Please note the keyword in this text. Christ uses a form of the word believe five times. He also uses the notable verbs come and do. Furthermore, he uses an Old Testament illustration where only those looking at the bronze snake survived (see Numbers 21:4-9). Man is responsible.

To be clear, man’s responsibility (i.e., believe in Christ) leads to eternal life. Neglecting this responsibility (i.e., refusing to believe in Christ) leads to condemnation.

According to Jesus in John 3, God commands us to come to the light, yet no one can see the light unless he is born of God’s sovereign Spirit. Brethren, be willing to see both sides of the shield of truth.

We see this parallel over and over again. In John 6, Jesus says:

I am the bread of life: he that cometh to me shall never hunger; and he that believeth on me shall never thirst. But I said unto you, That ye also have seen me, and believe not. All that the Father giveth me shall come to me; and him that cometh to me I will in no wise cast out. For I came down from heaven, not to do mine own will, but the will of him that sent me. And this is the Father’s will which hath sent me, that of all which he hath given me I should lose nothing, but should raise it up again at the last day. And this is the will of him that sent me, that every one which seeth the Son, and believeth on him, may have everlasting life: and I will raise him up at the last day. (John 6:35-40 KJV)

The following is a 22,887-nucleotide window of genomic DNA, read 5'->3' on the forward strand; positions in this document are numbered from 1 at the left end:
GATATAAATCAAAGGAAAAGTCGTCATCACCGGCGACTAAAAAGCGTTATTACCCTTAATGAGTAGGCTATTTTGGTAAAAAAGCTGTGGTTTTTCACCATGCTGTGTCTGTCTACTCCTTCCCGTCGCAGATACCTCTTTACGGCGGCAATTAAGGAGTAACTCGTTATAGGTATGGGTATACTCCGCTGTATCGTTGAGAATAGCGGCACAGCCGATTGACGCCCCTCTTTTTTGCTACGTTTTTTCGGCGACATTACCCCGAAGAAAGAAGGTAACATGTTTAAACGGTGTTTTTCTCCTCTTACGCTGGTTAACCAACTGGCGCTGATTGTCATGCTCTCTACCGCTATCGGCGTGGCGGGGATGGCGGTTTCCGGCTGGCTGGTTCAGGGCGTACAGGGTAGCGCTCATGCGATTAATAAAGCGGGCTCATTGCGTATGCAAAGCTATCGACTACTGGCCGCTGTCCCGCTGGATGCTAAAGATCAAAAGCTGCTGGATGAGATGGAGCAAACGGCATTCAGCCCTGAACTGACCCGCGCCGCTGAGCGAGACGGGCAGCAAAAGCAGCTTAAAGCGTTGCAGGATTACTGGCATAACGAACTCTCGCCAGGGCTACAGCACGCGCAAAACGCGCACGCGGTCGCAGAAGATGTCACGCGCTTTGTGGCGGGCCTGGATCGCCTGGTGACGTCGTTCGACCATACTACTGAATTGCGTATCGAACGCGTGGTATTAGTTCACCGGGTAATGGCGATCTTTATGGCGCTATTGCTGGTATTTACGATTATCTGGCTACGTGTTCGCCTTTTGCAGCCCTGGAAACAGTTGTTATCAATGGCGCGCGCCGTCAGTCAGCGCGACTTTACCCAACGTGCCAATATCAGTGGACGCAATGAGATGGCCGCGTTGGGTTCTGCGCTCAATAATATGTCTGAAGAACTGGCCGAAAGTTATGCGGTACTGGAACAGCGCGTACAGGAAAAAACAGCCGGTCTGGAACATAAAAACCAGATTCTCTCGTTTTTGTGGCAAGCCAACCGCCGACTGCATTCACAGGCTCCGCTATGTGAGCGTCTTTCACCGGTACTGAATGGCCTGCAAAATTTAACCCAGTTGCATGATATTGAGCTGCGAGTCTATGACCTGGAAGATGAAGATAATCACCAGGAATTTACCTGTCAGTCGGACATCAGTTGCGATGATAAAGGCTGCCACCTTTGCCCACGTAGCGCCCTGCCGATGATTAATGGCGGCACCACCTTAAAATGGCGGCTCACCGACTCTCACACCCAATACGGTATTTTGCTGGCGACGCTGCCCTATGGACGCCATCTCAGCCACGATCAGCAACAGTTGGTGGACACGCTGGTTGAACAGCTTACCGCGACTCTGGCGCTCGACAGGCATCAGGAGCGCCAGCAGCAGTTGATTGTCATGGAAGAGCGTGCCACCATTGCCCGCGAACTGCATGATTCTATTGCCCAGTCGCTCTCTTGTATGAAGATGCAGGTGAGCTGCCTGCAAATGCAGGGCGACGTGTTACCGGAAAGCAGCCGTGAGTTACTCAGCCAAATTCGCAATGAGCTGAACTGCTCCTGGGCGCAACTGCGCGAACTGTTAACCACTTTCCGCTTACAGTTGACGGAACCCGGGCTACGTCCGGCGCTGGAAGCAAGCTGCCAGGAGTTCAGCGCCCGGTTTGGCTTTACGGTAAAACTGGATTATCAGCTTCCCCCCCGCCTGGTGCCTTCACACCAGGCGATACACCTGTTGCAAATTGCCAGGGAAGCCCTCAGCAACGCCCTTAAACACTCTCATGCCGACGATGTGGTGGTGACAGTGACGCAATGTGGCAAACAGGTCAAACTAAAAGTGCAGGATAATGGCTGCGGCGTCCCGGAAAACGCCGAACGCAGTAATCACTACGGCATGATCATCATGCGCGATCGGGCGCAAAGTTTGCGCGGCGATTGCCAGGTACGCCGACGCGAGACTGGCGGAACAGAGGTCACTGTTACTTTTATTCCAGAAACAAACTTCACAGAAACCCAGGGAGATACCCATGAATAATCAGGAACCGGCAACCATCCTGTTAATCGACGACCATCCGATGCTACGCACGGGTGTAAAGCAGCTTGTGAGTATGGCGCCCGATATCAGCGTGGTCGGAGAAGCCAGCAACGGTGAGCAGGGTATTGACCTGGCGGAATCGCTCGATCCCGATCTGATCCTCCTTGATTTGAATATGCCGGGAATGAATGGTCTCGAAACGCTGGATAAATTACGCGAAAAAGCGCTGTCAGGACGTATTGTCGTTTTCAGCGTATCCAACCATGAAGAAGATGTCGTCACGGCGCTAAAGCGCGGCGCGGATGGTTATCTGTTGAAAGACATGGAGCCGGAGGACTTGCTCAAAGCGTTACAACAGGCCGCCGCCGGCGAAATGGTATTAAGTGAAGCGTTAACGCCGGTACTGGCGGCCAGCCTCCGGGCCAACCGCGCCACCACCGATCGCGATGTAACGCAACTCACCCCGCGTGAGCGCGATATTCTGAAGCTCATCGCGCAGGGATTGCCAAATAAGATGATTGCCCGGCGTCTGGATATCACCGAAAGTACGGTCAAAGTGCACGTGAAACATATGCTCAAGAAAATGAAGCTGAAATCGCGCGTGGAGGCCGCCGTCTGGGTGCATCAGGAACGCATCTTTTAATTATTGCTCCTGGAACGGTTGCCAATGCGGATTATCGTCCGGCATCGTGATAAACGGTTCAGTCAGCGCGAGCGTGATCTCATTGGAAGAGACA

Come to me. Believe in me. You are responsible. But you didn’t come. You didn’t believe. You are responsible. All whom the Father gives me will come to me. They will believe, and I will raise them on the last day. God is sovereign.

I’ll provide just one more example from Romans 10. The apostle Paul quotes Isaiah twice, who quotes God. First, God says, I was found of them that sought me not; I was made manifest unto them that asked not after me (Ro 10:20 KJV). God is sovereign. He found and revealed himself to sinners who were not seeking him.

Second, God says, All day long I have stretched forth my hands unto a disobedient and gainsaying people (Ro 10:21 KJV). Man is responsible. Though God mercifully held out his hands as a free offer to sinners, they refused. Therefore, God calls them disobedient and defiant.

Once again, I’ll quote Spurgeon from a sermon he preached on these same verses (Romans 10:20, 21):

That God predestines, and that man is responsible, are two things that few can see. They are believed to be inconsistent and contradictory; but they are not. It is just the fault of our weak judgment. Two truths cannot be contradictory to each other.

In conclusion, I’ll cite one more passage, leaving you to meditate on its implications regarding God’s sovereignty and man’s responsibility:

For by grace are ye saved through faith; and that not of yourselves: it is the gift of God: Not of works, lest any man should boast. For we are his workmanship, created in Christ Jesus unto good works, which God hath before ordained that we should walk in them. (Ephesians 2:8-10 KJV)